Monday, January 24, 2011

Who is Jay Cutler?

That's the question that gasbag Rick Reilly asked last week, and damned if it doesn't appear to have been one of the more successful hack jobs in a long line of them aimed at bringing down Jay Cutler. What I've seen in the last 24 hours has absolutely sickened me. That's the only way I can express it. I'm actually sickened by what I have seen with regard to this whole situation.

From the NFL players taking shots at Cutler on twitter (What's that, Maurice Jones Drew? Cutler should have played with a knee injury in a big game? Where the f&%k were you when the Jaguars had a playoff spot in the line in Week 16 and 17? How the f%&k do you know that Cutler's knee didn't start out right where yours ended up when you had to take a seat?), to the usual talking heads spouting off like always (Trent Dilfer of course, stated that when he had an MCL injury he couldn't stand. That was meant to point out that Jay must be faking, since he tried playing, but it really makes Jay Cutler look all that much tougher than Trent F*&king Dilfer, since we know now the injury was real), to the meatheads raging and acting like general disgraces to the human race. I'm addressing that last one to the troglodytes that posted videos and pictures of themselves as they burned Jay Cutler's jersey. Burning jerseys? Really? What's the next step? Book burning? Lynch mobs? Burning in effigy? Are we protesting Jay's Treaty? Have we really regressed this much as a species and as a civilization? I hope those people don't have children.

All of this revolves around the question that Rick Reilly asked, sadly. Who is Jay Cutler? How many people actually know him? Not many, obviously. I'd argue that his teammates know him, and they've all rallied around him and have vociferously defended him. The sad part is the people like Reilly who claim they want to know him, or that they want to give him a chance to defend himself. Fuck that. They want him to trip into the hole they dug for him and then castigate him for it. This is what happened last night. They've set up everything in a nice little row until an incident occurred that could be easily miscast by a public that already had the gavel floating, awaiting anything that would allow them to slam it down and yell "GUILTY!" Like a wrongfully executed man on death row, the evidence that has come after the fact won't fix the damage that's been done.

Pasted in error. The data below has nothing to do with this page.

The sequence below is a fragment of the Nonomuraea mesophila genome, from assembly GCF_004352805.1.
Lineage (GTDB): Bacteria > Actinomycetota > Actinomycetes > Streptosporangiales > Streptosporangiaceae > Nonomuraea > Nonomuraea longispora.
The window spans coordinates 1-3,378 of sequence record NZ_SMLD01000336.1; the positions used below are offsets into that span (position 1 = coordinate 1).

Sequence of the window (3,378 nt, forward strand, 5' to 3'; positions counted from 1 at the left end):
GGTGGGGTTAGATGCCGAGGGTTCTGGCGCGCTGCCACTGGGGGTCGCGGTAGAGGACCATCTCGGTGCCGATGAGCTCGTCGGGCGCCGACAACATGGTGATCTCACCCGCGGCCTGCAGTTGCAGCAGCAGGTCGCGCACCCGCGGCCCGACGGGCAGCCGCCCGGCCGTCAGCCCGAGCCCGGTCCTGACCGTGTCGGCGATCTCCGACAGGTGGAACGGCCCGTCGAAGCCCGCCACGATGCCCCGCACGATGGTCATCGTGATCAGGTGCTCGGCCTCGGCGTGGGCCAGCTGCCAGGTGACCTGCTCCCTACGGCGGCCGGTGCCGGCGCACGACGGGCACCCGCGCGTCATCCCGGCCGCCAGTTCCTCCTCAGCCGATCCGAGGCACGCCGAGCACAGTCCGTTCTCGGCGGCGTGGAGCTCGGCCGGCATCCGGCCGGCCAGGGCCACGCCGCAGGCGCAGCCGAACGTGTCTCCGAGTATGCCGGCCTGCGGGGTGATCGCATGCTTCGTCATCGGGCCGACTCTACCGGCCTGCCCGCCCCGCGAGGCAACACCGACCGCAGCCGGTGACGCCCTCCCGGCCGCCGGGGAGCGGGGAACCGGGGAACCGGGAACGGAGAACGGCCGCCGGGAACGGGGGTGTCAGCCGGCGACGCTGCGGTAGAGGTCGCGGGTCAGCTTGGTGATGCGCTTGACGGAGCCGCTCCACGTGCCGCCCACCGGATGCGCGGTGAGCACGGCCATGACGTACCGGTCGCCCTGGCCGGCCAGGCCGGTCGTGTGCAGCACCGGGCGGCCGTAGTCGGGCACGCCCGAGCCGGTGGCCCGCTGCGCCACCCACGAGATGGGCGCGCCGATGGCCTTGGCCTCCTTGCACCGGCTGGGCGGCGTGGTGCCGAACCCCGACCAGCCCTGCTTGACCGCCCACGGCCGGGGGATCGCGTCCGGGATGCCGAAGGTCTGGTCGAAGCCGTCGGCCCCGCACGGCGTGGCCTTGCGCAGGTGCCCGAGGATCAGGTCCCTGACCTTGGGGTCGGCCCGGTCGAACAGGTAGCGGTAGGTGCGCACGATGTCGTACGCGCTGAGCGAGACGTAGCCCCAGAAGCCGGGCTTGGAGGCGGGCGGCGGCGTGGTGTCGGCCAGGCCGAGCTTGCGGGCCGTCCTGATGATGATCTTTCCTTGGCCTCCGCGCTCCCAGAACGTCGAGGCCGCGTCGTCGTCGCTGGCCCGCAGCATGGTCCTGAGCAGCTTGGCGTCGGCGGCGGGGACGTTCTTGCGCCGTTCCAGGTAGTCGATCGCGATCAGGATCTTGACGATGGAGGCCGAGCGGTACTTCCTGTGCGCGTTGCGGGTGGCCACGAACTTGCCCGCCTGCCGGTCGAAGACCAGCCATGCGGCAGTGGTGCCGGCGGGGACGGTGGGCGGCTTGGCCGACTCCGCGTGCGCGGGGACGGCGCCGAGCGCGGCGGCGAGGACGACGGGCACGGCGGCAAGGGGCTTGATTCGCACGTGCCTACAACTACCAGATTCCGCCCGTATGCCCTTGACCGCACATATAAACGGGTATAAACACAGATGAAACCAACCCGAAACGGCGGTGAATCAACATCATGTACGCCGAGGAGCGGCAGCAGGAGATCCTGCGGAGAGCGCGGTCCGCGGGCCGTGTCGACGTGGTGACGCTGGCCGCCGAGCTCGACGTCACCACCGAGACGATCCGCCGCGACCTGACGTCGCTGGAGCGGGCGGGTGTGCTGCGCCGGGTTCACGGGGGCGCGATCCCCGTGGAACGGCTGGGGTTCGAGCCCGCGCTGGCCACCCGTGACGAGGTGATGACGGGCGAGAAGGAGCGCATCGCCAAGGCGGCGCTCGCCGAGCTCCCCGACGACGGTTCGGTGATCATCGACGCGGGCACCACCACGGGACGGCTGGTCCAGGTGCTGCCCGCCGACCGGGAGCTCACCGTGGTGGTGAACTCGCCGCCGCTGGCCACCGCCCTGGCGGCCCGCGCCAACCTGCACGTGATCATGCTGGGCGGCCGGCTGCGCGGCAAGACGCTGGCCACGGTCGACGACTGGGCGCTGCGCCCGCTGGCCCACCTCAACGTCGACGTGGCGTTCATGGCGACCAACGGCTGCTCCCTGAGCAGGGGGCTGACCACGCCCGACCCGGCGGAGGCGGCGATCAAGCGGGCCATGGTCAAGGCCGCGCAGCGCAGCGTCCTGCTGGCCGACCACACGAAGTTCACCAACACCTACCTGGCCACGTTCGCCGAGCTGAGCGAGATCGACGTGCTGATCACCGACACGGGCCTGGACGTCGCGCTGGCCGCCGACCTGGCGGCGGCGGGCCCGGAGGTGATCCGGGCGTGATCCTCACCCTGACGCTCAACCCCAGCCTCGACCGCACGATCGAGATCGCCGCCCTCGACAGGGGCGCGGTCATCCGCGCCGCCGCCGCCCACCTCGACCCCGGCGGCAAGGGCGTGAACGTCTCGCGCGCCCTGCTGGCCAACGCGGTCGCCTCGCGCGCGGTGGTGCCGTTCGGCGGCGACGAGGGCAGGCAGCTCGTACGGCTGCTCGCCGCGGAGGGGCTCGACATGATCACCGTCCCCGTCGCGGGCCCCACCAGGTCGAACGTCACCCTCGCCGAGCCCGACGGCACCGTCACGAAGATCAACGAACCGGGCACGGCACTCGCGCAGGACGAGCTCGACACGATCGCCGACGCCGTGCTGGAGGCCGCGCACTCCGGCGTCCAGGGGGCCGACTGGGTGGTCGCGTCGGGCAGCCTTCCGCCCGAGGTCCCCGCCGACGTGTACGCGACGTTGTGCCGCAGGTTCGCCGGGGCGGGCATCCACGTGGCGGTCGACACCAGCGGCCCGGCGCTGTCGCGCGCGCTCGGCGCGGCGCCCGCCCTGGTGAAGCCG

So Jay Cutler really was hurt. Sure, it may have been an MCL tear, one that normally takes 3-4 weeks to heal, but Player X once played with (insert completely unrelated injury), why can't Jay?

So Jay Cutler didn't pull himself, it was the coaches. Why didn't he launch into some sideline theater like the warrior Jim McMahon did when he fought his way back into a game in 1985 (McMahon, who made just 61 of 104 possible starts during his Bears career and missed parts or all of the 1984, 1986, 1987, and 1988 playoffs, is a great example I've heard tossed around)?